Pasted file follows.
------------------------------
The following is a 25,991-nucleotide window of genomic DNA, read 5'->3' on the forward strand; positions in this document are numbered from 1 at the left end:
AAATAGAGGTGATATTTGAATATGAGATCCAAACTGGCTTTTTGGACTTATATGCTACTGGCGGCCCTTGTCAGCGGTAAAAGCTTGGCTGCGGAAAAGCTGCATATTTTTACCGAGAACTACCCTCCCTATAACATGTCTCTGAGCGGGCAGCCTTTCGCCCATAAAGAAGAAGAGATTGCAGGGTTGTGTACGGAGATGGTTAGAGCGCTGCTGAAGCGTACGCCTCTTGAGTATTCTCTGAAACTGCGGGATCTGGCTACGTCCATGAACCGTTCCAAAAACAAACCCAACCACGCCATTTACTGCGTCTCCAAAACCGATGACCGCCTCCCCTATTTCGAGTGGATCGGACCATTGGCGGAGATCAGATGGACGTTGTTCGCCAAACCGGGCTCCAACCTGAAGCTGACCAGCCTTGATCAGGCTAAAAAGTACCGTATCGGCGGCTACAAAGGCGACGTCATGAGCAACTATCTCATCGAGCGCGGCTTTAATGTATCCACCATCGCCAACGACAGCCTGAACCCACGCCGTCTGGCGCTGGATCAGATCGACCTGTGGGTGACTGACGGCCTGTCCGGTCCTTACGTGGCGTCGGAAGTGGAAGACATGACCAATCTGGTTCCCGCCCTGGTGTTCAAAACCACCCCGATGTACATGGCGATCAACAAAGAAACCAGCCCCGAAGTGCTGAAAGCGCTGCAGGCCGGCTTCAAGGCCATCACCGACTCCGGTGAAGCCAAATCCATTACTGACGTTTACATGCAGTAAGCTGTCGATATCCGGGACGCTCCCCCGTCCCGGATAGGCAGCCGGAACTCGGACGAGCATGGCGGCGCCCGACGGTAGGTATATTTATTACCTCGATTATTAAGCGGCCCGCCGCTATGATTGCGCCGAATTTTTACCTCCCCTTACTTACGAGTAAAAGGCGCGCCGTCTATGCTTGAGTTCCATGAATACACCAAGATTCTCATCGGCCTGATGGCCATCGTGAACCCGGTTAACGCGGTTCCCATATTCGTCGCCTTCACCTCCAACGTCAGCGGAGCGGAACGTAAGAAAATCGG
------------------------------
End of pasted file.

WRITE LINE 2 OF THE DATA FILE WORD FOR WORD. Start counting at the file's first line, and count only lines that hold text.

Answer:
AAATAGAGGTGATATTTGAATATGAGATCCAAACTGGCTTTTTGGACTTATATGCTACTGGCGGCCCTTGTCAGCGGTAAAAGCTTGGCTGCGGAAAAGCTGCATATTTTTACCGAGAACTACCCTCCCTATAACATGTCTCTGAGCGGGCAGCCTTTCGCCCATAAAGAAGAAGAGATTGCAGGGTTGTGTACGGAGATGGTTAGAGCGCTGCTGAAGCGTACGCCTCTTGAGTATTCTCTGAAACTGCGGGATCTGGCTACGTCCATGAACCGTTCCAAAAACAAACCCAACCACGCCATTTACTGCGTCTCCAAAACCGATGACCGCCTCCCCTATTTCGAGTGGATCGGACCATTGGCGGAGATCAGATGGACGTTGTTCGCCAAACCGGGCTCCAACCTGAAGCTGACCAGCCTTGATCAGGCTAAAAAGTACCGTATCGGCGGCTACAAAGGCGACGTCATGAGCAACTATCTCATCGAGCGCGGCTTTAATGTATCCACCATCGCCAACGACAGCCTGAACCCACGCCGTCTGGCGCTGGATCAGATCGACCTGTGGGTGACTGACGGCCTGTCCGGTCCTTACGTGGCGTCGGAAGTGGAAGACATGACCAATCTGGTTCCCGCCCTGGTGTTCAAAACCACCCCGATGTACATGGCGATCAACAAAGAAACCAGCCCCGAAGTGCTGAAAGCGCTGCAGGCCGGCTTCAAGGCCATCACCGACTCCGGTGAAGCCAAATCCATTACTGACGTTTACATGCAGTAAGCTGTCGATATCCGGGACGCTCCCCCGTCCCGGATAGGCAGCCGGAACTCGGACGAGCATGGCGGCGCCCGACGGTAGGTATATTTATTACCTCGATTATTAAGCGGCCCGCCGCTATGATTGCGCCGAATTTTTACCTCCCCTTACTTACGAGTAAAAGGCGCGCCGTCTATGCTTGAGTTCCATGAATACACCAAGATTCTCATCGGCCTGATGGCCATCGTGAACCCGGTTAACGCGGTTCCCATATTCGTCGCCTTCACCTCCAACGTCAGCGGAGCGGAACGTAAGAAAATCGG